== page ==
The Importance of Staying in Touch with Past Bosses to Land Your Dream Job

My father always told me, “As a man, if you work hard, everything will work itself out. You may be tall or short, thin or fat, have hair or lose your hair…it doesn’t matter because everything will be OK in the end. Keep your discipline and work hard the rest will work itself out.” These are words to live by since there is so much truth to this. Working hard and being productive is vitally important to our psyche regarding everything from self esteem, outlook and overall happiness. Working hard means you are serving others which is a cornerstone value to being a fully actualized person. Another by product of working hard is that contribute to the success of your company and consequently the success of your boss. When you produce, your boss moves up. And when your boss moves up, your boss will promote you. If your manager leaves, they will take you to the next company with more money and responsibility, making us recruiters poor. If they can’t take you with them, they will speak well of you out of gratitude for a job well done. This reference conversation for one of your future employers might make the difference between getting a job and not getting one. As a recruiter working in the automotive quality field, we also find that the ability to speak with past bosses or managers is critically important to making an excellent placement. We know the positives of references. What are the pitfalls?

I’ve been asked, “Jon, how useful are references anyway since everyone can always find someone who will say nice things about them.?” That is true. However, not everyone has a boss that can say nice things about them. Especially if they are not great performers or have a difficult personality to get along with. The older a person gets, the more potential bosses there should be for references. But don’t kid yourself, just because a person is older doesn’t necessarily mean they have bosses they stay in contact with.

I also am a big believer in former bosses and managers giving accurate and fair references. You don’t fake your way into high level roles. And you certainly don’t destroy your reputation that you’ve worked so hard on by lying for a sub-tier performer. Do they tend to focus on the positives in the reference check? Of course they do. with the majority of references I do, the former manager calls me back quickly and often says, “Bob, did such a good job for me back at Bosch, I wanted to call you back as soon as possible.”

What do I do when I get a bad reference? And believe me, I’ve done them as my jaw almost breaks from hitting the desk. When this happens, which thank goodness isn’t often, run isn’t even the word…flee is more like it. If anyone is that stupid to mention a person who they did not perform well for, or is a jerk, an idiot or both, I’ll kindly allow my competition to place them. With our decades of experience, we fortunately can spot these people rather easily. So, who are they?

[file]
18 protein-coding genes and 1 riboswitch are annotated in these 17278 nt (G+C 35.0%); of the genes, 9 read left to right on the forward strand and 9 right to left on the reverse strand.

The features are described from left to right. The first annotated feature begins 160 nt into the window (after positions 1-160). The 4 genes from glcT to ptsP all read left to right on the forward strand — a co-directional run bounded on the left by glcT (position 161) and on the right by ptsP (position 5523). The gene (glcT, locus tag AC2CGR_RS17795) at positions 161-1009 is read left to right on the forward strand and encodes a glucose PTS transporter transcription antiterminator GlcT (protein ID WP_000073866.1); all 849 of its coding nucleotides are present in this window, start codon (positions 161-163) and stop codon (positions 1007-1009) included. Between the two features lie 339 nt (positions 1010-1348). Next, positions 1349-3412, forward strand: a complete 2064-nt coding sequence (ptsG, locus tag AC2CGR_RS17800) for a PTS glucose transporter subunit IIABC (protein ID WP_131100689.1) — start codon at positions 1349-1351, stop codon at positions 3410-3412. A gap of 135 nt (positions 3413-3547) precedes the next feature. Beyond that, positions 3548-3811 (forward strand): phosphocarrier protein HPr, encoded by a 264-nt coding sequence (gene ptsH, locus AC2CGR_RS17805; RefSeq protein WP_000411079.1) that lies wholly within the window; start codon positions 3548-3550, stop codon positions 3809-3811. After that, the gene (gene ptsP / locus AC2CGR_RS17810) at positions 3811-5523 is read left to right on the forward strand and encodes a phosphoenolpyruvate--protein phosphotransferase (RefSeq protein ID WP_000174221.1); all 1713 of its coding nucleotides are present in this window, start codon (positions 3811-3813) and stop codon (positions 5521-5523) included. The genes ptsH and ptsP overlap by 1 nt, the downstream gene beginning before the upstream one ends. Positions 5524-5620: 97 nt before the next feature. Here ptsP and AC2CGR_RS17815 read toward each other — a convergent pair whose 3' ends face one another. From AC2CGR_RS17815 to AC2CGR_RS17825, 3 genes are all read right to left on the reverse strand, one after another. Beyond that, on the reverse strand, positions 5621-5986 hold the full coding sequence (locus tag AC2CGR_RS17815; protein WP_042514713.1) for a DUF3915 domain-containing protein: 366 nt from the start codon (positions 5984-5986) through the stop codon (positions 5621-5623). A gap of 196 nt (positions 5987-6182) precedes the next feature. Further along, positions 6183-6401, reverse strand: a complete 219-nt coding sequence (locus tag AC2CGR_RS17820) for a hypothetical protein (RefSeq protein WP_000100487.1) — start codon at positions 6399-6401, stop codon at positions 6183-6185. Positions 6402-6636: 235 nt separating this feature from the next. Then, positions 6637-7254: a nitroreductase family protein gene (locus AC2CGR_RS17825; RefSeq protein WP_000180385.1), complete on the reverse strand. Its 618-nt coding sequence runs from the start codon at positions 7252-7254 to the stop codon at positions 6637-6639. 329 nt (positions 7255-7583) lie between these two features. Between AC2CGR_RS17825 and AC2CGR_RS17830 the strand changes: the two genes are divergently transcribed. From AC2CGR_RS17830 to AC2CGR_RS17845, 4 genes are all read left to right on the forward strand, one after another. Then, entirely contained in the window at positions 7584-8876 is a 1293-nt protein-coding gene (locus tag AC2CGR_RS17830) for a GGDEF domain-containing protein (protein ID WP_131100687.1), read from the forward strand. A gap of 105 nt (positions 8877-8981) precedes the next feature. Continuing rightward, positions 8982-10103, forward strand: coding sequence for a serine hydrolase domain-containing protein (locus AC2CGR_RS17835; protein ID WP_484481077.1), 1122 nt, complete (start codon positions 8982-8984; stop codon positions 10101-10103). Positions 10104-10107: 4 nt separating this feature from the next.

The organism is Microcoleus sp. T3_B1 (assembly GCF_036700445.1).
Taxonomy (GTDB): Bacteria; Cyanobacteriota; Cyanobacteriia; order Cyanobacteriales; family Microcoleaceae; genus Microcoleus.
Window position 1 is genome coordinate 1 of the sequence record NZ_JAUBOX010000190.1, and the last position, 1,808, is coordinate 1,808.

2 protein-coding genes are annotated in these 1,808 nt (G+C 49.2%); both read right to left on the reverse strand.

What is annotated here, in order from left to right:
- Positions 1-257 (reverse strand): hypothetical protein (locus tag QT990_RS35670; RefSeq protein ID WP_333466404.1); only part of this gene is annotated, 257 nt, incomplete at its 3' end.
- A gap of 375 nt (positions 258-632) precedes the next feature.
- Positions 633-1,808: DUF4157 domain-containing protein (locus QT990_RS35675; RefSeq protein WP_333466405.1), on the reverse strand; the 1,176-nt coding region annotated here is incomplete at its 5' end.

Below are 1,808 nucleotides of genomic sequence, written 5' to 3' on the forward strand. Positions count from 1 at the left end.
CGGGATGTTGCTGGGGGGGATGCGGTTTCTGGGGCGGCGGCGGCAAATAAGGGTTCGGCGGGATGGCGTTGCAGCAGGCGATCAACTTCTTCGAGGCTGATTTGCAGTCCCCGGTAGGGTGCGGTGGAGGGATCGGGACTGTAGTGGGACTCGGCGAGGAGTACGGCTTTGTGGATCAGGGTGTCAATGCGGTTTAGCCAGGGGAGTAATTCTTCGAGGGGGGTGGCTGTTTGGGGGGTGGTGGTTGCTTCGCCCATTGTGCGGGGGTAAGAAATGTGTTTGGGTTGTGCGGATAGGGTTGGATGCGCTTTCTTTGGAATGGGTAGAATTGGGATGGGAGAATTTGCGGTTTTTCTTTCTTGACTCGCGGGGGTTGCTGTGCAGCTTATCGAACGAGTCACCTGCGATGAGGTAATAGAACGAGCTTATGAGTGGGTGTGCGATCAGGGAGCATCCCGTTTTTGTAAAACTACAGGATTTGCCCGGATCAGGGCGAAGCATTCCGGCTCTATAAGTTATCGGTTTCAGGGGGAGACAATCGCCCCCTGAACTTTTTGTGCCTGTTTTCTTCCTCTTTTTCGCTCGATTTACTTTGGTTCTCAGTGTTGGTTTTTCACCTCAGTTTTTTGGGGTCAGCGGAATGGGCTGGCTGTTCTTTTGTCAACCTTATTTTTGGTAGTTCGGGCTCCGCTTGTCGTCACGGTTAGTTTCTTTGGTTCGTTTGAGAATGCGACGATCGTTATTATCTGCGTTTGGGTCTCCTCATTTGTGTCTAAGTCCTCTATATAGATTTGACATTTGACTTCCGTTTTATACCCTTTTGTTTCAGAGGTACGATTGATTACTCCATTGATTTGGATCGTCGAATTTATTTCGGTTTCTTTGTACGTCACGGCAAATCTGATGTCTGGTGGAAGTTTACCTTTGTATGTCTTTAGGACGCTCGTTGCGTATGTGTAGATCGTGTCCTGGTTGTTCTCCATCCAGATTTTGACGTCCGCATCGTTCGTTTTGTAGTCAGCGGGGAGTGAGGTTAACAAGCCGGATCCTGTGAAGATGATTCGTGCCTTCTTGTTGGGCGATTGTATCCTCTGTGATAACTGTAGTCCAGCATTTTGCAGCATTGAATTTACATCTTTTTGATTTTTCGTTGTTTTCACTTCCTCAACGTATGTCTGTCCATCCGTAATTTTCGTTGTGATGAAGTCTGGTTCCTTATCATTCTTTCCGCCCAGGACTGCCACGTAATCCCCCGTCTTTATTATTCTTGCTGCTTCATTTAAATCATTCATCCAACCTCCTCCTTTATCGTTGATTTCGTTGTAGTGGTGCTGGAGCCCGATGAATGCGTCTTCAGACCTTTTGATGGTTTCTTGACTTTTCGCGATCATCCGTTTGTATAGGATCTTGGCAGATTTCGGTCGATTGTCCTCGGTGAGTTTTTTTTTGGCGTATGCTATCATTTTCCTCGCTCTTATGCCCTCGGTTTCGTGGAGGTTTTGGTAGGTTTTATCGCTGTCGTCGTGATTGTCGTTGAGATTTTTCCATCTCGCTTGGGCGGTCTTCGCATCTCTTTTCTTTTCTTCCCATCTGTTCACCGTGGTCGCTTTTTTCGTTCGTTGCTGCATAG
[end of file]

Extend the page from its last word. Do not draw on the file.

Job Hoppers. These are the folks who’s resume looks like a piece of Swiss Cheese. For whatever reason, and trust me we don’t waste much time psychoanalyzing them, the person just can’t seem to find a company where they can be happy and produce. If you are one of these people, you need to take a real good look in the mirror because is highly unlikely that every company you have worked for has some kind of major malfunction. No one is that unlucky.

Contract-itis. This is the job hopper who tries to mask their quirks and issues with constantly moving around from contract to contract. They don’t really feel bad about it since ‘it is the nature of the business.’ The problem I find is when I ask, “Which one of these companies upon hearing about your departure made a move to keep you. If so, why didn’t you take them up on their offer?” Answers are varied and colorful as you might imagine. The bottom line that we have to ask ourselves as a recruiter is, “Do I buy this person’s story and should I risk my reputation on them?” If we do buy their story, we then ask for references. Case closed.

Private people. This is the one group that can always be challenging. There are just some folks who believe work and personal relationships should be kept totally separate. Separate to a point that once a person departs a company, they don’t even bother to ask or stay in contact with their past boss. Their rationale is…they are a past boss…what is there to talk about?

People who simply don’t have references or can’t give them. With the amount of movement in the automotive quality field, this doesn’t happen too often. There is very little ‘new blood’ in our industry. Therefore, I don’t hear things like I used to in the 1990s like, “I’ve been here for 4-5 years and all my references are people I work for currently.” There are also some folks who’ve had bosses die or simply disappear from contact. However, we can just look at their longevity and promotions within the company to make an informed decision. Always remember, a great interviewee can be a senior quality engineer and land a job at another company as a quality manager. However, a senior quality engineer working at a particular company can’t fool their way to an internal promotion. It just doesn’t happen unless you happen to be the kid of the owner.

Bottom Line. Work hard and keep in contact with past bosses. Strong written references are a key tool recruiters like me use on a regular basis to not only help get you in the door for an ideal opportunity, but also to help separate you from the crowd when there is a competitive interview process. So, keep your former bosses’ numbers and you might even want to send them a Christmas card every year- it just might help you land the job of your dreams!